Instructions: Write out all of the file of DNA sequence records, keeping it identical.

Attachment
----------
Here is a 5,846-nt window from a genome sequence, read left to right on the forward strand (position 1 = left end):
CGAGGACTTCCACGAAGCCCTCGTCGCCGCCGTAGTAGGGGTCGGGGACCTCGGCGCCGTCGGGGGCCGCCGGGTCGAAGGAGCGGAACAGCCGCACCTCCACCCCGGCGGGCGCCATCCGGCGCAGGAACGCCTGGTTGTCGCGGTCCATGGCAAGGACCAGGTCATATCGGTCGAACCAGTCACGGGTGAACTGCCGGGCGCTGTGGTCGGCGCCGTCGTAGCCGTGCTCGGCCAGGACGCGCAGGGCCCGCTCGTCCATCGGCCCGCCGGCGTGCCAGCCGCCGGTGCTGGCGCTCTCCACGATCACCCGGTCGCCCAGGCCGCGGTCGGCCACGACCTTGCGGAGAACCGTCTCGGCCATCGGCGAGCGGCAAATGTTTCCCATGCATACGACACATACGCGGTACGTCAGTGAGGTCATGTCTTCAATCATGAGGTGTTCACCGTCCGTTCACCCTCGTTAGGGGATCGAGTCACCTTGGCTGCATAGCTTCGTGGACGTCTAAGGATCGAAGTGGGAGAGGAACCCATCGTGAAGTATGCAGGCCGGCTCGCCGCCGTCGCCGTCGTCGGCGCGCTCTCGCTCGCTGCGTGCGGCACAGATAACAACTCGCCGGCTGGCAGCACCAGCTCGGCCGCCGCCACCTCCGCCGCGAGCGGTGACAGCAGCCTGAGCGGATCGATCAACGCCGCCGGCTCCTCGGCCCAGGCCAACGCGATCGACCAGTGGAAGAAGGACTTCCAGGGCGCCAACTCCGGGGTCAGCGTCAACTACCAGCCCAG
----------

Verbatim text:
Here is a 5,846-nt window from a genome sequence, read left to right on the forward strand (position 1 = left end):
CGAGGACTTCCACGAAGCCCTCGTCGCCGCCGTAGTAGGGGTCGGGGACCTCGGCGCCGTCGGGGGCCGCCGGGTCGAAGGAGCGGAACAGCCGCACCTCCACCCCGGCGGGCGCCATCCGGCGCAGGAACGCCTGGTTGTCGCGGTCCATGGCAAGGACCAGGTCATATCGGTCGAACCAGTCACGGGTGAACTGCCGGGCGCTGTGGTCGGCGCCGTCGTAGCCGTGCTCGGCCAGGACGCGCAGGGCCCGCTCGTCCATCGGCCCGCCGGCGTGCCAGCCGCCGGTGCTGGCGCTCTCCACGATCACCCGGTCGCCCAGGCCGCGGTCGGCCACGACCTTGCGGAGAACCGTCTCGGCCATCGGCGAGCGGCAAATGTTTCCCATGCATACGACACATACGCGGTACGTCAGTGAGGTCATGTCTTCAATCATGAGGTGTTCACCGTCCGTTCACCCTCGTTAGGGGATCGAGTCACCTTGGCTGCATAGCTTCGTGGACGTCTAAGGATCGAAGTGGGAGAGGAACCCATCGTGAAGTATGCAGGCCGGCTCGCCGCCGTCGCCGTCGTCGGCGCGCTCTCGCTCGCTGCGTGCGGCACAGATAACAACTCGCCGGCTGGCAGCACCAGCTCGGCCGCCGCCACCTCCGCCGCGAGCGGTGACAGCAGCCTGAGCGGATCGATCAACGCCGCCGGCTCCTCGGCCCAGGCCAACGCGATCGACCAGTGGAAGAAGGACTTCCAGGGCGCCAACTCCGGGGTCAGCGTCAACTACCAGCCCAG